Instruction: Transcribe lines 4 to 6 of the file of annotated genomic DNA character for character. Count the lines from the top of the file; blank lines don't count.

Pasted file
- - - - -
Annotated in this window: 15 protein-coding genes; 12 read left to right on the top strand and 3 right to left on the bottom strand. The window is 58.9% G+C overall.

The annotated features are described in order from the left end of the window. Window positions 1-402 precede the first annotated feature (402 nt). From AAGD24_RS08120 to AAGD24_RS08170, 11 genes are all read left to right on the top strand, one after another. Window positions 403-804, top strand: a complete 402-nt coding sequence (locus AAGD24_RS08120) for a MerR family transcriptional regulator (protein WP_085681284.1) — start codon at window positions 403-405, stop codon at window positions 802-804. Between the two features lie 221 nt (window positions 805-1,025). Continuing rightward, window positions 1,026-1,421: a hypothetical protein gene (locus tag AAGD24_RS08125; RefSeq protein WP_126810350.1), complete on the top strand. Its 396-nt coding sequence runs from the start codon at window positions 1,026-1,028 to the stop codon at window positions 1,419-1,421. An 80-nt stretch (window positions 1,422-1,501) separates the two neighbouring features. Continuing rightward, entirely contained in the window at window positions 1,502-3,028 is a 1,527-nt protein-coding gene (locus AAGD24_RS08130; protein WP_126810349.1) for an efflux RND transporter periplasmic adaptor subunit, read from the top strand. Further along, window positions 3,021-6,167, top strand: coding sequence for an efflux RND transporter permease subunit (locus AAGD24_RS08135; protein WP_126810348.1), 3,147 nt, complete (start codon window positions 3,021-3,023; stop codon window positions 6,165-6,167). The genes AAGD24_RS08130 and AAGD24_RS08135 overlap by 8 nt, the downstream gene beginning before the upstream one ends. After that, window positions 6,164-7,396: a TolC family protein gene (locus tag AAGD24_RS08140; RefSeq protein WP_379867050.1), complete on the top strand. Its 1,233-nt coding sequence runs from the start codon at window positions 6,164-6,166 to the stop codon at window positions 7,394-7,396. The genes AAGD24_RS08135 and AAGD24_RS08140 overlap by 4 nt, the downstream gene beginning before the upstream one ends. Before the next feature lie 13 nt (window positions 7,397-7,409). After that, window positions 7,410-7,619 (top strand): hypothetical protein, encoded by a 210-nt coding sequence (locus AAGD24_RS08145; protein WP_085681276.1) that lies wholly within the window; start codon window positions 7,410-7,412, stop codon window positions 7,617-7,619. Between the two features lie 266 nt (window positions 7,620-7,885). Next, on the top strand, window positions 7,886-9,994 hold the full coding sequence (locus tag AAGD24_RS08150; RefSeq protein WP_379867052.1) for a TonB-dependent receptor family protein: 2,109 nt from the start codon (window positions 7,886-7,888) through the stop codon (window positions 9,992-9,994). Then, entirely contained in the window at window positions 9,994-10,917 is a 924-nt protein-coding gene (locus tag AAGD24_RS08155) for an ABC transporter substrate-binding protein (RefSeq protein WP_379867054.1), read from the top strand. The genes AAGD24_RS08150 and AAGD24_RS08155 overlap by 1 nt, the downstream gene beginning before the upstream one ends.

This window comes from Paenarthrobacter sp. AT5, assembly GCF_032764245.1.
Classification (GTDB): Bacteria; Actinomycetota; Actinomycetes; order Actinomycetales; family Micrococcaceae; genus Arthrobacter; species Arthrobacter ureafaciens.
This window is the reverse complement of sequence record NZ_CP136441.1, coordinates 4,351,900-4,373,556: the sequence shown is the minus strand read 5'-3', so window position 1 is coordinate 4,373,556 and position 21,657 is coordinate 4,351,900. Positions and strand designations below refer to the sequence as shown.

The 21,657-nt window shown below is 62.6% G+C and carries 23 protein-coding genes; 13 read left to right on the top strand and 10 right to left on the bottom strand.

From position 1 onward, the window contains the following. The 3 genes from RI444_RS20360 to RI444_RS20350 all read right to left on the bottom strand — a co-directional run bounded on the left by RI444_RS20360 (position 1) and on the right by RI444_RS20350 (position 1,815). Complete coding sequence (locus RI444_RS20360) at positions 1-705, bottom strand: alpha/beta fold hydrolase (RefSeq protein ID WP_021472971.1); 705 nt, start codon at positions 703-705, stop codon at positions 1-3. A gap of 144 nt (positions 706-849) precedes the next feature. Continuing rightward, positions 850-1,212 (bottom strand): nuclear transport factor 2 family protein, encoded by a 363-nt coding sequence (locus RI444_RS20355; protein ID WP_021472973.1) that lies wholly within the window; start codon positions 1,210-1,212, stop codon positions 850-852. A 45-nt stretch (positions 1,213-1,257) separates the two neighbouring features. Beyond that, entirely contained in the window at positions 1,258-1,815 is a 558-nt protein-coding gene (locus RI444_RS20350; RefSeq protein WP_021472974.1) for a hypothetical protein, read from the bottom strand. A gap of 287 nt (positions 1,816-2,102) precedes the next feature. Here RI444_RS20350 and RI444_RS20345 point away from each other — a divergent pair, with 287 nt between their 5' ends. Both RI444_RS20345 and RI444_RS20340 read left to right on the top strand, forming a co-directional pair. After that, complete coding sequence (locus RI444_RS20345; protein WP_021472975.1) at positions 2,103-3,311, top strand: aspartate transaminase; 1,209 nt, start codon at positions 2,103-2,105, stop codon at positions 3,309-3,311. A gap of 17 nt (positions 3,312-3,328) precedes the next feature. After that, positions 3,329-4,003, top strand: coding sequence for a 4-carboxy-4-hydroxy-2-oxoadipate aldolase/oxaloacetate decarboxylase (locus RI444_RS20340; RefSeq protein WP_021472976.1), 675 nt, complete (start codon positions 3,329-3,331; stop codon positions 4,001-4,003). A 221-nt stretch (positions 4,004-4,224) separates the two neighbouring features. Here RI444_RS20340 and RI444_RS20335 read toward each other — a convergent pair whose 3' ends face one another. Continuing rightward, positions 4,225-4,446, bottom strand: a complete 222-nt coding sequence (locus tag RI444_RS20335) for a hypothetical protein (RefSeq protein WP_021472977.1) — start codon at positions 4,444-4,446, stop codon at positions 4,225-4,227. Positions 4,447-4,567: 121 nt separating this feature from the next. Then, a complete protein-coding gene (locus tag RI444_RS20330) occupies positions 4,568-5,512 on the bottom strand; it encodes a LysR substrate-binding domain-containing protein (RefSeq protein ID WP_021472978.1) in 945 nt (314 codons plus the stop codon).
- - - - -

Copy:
Classification (GTDB): Bacteria; Actinomycetota; Actinomycetes; order Actinomycetales; family Micrococcaceae; genus Arthrobacter; species Arthrobacter ureafaciens.
This window is the reverse complement of sequence record NZ_CP136441.1, coordinates 4,351,900-4,373,556: the sequence shown is the minus strand read 5'-3', so window position 1 is coordinate 4,373,556 and position 21,657 is coordinate 4,351,900. Positions and strand designations below refer to the sequence as shown.

The 21,657-nt window shown below is 62.6% G+C and carries 23 protein-coding genes; 13 read left to right on the top strand and 10 right to left on the bottom strand.